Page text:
Historically people have equated administrators with offshore funds, however this has been changing over the last several years. The primary drivers behind this trend tend to be fund structures, investors requiring independence and investment managers realising the benefits gained by working with a qualified administrator.
A full service administrator will play a key role in the pre-launch process. It will employ a team of in-house legal counsel that can offer advice on the fund structure, equalisation methodology and incentive fee calculations. The administrator's in-house counsel will also review all of the fund's legal documents and liaise with the fund's counsel to ensure the fund is ready for launch.
In the launch phase, the investment manager will provide the administrator with a list of potential investors and will send out Offering Documents and Subscription Agreements/Partnership Agreements to these potential investors. The administrator will also coordinate the receipt of all completed subscription documents. At the same time, the administrator will also be checking the fund's escrow account. As the subscription amounts are received, they will match them up with the subscription agreements and ensure that everything is in good order. The administrator will work closely with the investment manager to ensure they are aware of how much money will be available for investment on launch date. On launch date, they will move the funds to the prime brokerage account. Once the fund is running, the administrator carries out a number of vital functions:
The administrator will maintain the shareholder register, reviewing all subscription, redemption and transfer requests, performing the required anti-money laundering (AML) checks, respond to shareholder inquiries and distribute shareholder statements. As completed subscription/partnership agreements are received, the administrator will review them to ensure they are completed accurately. As the subscription funds are received, the AML controls are completed. It is critical that these AML controls are completed before the funds are moved to the prime brokerage account.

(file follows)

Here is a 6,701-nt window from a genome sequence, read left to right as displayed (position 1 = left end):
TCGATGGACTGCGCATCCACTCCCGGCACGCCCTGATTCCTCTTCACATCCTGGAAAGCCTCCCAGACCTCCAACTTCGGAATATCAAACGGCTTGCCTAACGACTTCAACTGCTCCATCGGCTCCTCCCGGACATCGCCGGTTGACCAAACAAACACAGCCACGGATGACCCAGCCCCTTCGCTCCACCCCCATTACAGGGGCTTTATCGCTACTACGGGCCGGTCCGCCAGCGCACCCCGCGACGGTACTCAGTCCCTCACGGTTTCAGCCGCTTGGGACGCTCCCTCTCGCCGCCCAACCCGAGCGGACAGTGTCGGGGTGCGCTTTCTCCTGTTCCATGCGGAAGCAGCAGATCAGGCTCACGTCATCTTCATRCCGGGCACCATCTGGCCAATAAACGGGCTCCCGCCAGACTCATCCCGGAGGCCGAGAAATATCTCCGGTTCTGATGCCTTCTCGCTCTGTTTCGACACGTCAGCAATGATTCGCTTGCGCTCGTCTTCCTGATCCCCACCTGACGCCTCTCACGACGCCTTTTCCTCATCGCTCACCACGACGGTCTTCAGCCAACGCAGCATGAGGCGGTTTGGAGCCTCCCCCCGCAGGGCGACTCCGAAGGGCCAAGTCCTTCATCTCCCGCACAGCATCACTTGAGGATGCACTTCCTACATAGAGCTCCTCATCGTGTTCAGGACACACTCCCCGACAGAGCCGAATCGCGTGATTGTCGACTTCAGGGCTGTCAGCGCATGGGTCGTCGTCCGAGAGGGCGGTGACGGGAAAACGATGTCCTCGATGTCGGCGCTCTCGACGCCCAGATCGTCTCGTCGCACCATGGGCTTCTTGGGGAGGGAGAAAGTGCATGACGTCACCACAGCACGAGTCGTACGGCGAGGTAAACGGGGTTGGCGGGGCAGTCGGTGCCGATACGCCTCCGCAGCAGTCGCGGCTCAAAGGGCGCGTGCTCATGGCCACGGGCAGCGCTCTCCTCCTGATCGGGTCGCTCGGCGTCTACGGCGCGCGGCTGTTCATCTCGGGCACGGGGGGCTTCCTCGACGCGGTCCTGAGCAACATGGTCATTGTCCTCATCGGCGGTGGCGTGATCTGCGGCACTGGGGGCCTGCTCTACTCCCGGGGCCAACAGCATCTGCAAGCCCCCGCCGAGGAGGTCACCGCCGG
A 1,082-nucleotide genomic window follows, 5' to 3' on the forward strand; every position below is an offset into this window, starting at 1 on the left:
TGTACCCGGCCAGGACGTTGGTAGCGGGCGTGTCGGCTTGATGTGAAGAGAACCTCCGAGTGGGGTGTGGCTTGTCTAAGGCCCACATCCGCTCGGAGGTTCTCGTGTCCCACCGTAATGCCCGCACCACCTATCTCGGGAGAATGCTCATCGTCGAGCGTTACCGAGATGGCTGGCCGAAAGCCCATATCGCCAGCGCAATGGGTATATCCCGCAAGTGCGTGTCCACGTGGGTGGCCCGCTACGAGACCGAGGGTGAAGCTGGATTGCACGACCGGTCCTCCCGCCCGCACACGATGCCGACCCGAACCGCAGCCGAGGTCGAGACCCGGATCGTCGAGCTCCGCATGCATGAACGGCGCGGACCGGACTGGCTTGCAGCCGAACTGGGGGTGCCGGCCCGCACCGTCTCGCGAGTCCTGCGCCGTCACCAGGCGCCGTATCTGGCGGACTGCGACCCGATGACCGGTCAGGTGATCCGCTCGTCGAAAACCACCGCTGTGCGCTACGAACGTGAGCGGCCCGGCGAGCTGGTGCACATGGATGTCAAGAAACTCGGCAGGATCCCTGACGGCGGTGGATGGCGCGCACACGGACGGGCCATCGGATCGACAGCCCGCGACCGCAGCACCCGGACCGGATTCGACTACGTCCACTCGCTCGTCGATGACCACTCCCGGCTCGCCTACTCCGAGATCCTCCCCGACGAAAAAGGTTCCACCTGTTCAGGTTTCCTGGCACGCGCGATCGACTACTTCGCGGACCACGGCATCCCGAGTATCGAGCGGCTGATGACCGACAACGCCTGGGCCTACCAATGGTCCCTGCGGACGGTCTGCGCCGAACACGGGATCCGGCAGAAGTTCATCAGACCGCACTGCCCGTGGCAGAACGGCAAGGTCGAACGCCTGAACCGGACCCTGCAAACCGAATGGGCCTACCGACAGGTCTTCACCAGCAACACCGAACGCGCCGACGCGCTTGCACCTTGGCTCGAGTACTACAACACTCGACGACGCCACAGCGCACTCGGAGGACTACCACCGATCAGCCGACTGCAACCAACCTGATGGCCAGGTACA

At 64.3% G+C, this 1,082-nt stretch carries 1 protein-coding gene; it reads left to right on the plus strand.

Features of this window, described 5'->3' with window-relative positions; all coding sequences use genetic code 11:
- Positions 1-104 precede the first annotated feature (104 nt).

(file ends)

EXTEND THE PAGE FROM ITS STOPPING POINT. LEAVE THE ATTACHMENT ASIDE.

One of the primary responsibilities of the administrator is to independently calculate the net asset value of the fund, which is something that investors increasingly require. To further ensure an accurate and independent NAV, the administrator must be able to accept daily trade files from both the investment manager and the prime broker. These trades must be reconciled on a daily basis. At valuation date, the portfolio must be independently valued using third-party sources to gather the prices for the underlying securities. If the fund holds unlisted or complex securities, it is up to the administrator to get a fair value for the securities. The investment manager will typically rate their administrator on the timely and accurate delivery of the NAV. In order for the administrator to deliver a quality product, they must have strong technology and superior personnel.
More and more investment managers are outsourcing the administration services for their onshore funds and this especially makes sense if the structure is a master feeder or mini-master feeder. The administrator that is selected must have the capability to handle partnership allocations ideally on both a book and tax basis.
In turn, the Corporate Secretarial Department can provide the following services for an offshore fund; provision of registered office and handle all local filings, safekeeping of the fund's minute books and corporate records, prepare directors resolutions and attend and minute all board meetings.